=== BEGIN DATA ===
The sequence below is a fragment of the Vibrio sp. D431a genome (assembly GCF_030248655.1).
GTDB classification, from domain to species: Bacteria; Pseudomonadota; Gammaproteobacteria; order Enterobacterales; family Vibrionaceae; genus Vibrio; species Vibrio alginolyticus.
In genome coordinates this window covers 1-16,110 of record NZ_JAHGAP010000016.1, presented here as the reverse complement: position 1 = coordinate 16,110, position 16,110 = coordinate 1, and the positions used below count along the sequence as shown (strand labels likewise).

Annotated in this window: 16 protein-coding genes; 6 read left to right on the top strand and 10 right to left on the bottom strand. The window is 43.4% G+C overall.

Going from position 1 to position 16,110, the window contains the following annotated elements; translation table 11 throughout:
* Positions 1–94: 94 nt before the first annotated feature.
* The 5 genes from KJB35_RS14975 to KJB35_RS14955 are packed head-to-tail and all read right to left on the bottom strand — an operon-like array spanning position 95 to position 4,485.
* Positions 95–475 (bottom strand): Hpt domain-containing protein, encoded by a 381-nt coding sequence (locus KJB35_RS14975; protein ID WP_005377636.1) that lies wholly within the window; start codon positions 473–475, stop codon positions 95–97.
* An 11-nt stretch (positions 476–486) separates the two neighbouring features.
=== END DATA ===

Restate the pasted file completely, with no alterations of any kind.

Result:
The sequence below is a fragment of the Vibrio sp. D431a genome (assembly GCF_030248655.1).
GTDB classification, from domain to species: Bacteria; Pseudomonadota; Gammaproteobacteria; order Enterobacterales; family Vibrionaceae; genus Vibrio; species Vibrio alginolyticus.
In genome coordinates this window covers 1-16,110 of record NZ_JAHGAP010000016.1, presented here as the reverse complement: position 1 = coordinate 16,110, position 16,110 = coordinate 1, and the positions used below count along the sequence as shown (strand labels likewise).

Annotated in this window: 16 protein-coding genes; 6 read left to right on the top strand and 10 right to left on the bottom strand. The window is 43.4% G+C overall.

Going from position 1 to position 16,110, the window contains the following annotated elements; translation table 11 throughout:
* Positions 1–94: 94 nt before the first annotated feature.
* The 5 genes from KJB35_RS14975 to KJB35_RS14955 are packed head-to-tail and all read right to left on the bottom strand — an operon-like array spanning position 95 to position 4,485.
* Positions 95–475 (bottom strand): Hpt domain-containing protein, encoded by a 381-nt coding sequence (locus KJB35_RS14975; protein ID WP_005377636.1) that lies wholly within the window; start codon positions 473–475, stop codon positions 95–97.
* An 11-nt stretch (positions 476–486) separates the two neighbouring features.